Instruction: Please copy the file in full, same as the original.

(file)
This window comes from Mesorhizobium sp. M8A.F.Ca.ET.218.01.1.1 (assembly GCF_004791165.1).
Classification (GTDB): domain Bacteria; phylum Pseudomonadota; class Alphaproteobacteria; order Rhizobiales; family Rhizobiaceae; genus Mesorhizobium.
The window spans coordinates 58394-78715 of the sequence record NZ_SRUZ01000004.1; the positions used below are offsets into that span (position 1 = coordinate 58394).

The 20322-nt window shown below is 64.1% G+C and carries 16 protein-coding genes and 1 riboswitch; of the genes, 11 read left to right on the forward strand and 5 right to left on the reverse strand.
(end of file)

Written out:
This window comes from Mesorhizobium sp. M8A.F.Ca.ET.218.01.1.1 (assembly GCF_004791165.1).
Classification (GTDB): domain Bacteria; phylum Pseudomonadota; class Alphaproteobacteria; order Rhizobiales; family Rhizobiaceae; genus Mesorhizobium.
The window spans coordinates 58394-78715 of the sequence record NZ_SRUZ01000004.1; the positions used below are offsets into that span (position 1 = coordinate 58394).

The 20322-nt window shown below is 64.1% G+C and carries 16 protein-coding genes and 1 riboswitch; of the genes, 11 read left to right on the forward strand and 5 right to left on the reverse strand.